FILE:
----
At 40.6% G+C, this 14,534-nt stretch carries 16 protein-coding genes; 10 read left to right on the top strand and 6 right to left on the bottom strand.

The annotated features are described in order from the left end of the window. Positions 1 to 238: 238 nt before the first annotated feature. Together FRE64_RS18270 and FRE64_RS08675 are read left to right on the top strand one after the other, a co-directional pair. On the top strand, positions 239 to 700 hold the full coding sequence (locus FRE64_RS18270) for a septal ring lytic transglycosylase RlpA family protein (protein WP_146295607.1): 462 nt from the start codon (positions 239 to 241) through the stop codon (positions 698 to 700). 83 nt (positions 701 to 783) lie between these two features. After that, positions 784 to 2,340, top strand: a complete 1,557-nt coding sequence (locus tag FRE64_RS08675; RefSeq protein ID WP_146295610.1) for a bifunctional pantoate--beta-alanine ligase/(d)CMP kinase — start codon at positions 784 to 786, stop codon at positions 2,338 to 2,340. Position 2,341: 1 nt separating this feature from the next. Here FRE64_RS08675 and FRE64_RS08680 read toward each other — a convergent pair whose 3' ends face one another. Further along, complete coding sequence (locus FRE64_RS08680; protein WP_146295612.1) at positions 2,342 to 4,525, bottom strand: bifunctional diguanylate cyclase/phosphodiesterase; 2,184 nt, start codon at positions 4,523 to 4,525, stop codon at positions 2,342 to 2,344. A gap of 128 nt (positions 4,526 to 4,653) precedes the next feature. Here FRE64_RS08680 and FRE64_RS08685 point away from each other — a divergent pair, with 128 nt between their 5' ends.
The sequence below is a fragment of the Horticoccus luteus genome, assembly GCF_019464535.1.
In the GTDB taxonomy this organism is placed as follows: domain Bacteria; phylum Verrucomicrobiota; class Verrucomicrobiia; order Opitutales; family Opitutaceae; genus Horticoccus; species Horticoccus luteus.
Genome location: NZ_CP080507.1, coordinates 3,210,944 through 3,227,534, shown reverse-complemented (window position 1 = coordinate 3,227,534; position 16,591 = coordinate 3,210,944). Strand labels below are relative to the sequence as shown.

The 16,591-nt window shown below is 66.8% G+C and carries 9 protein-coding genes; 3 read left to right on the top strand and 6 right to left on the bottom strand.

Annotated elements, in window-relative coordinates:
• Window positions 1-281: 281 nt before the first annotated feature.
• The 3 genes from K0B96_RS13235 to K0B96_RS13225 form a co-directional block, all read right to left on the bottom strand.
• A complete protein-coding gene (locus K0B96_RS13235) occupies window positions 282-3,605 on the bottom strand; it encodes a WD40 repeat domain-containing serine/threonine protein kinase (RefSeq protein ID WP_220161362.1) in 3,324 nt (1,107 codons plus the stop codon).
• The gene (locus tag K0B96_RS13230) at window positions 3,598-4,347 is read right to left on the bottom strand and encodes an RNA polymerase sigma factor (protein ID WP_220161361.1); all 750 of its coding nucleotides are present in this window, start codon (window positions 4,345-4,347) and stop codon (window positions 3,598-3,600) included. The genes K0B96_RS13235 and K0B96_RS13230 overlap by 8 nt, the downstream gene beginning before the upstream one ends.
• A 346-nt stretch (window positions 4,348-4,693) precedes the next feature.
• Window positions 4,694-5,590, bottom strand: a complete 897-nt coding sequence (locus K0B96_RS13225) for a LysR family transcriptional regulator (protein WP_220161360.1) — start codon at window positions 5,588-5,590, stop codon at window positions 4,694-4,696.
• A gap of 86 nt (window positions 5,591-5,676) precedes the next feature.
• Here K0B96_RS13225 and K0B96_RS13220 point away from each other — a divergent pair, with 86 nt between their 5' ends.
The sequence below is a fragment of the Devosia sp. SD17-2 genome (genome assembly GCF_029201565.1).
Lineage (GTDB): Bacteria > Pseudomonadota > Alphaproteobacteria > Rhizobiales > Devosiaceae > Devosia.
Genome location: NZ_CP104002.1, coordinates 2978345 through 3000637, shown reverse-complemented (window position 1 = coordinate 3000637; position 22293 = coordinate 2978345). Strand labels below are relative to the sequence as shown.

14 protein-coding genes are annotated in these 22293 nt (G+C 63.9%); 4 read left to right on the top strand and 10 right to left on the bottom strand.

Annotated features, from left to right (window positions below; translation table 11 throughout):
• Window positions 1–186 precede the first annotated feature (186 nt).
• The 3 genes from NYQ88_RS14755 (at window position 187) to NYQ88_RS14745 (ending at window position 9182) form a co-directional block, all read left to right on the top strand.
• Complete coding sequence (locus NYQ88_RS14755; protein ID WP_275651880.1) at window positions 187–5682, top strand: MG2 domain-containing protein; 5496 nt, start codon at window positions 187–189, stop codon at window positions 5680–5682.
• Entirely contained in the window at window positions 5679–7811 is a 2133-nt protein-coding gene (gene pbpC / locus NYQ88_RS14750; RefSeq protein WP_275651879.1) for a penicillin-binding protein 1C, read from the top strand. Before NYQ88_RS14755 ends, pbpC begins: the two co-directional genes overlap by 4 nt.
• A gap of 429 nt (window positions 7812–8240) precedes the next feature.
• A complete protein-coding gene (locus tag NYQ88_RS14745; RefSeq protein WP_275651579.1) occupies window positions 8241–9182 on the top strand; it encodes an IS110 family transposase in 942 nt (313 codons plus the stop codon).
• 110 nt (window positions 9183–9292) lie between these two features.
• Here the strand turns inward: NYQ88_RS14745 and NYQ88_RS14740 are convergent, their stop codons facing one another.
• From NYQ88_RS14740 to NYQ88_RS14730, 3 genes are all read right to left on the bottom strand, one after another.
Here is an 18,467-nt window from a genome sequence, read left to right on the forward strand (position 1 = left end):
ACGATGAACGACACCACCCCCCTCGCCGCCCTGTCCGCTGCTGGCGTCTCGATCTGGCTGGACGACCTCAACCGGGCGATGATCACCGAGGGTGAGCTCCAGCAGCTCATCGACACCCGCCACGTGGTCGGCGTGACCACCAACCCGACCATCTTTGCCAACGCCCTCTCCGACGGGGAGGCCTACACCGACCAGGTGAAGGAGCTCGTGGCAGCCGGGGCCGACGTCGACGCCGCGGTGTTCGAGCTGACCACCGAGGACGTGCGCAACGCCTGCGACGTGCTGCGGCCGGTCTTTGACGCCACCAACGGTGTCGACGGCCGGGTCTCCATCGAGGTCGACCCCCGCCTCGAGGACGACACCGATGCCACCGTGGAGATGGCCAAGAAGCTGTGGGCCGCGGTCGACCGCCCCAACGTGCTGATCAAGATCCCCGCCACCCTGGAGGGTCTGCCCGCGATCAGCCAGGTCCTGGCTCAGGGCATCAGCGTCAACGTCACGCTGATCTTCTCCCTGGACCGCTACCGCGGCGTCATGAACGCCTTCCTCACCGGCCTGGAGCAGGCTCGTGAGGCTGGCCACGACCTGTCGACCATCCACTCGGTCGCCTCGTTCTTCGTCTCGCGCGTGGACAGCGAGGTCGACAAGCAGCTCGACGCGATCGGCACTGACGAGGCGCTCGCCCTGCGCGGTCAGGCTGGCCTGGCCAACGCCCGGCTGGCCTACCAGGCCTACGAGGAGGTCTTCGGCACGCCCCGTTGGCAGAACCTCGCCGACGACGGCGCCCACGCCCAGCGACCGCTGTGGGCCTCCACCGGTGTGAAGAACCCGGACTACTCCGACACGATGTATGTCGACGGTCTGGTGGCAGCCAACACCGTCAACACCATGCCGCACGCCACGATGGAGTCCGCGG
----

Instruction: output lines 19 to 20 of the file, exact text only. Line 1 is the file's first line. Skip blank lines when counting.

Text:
14 protein-coding genes are annotated in these 22293 nt (G+C 63.9%); 4 read left to right on the top strand and 10 right to left on the bottom strand.

Annotated features, from left to right (window positions below; translation table 11 throughout):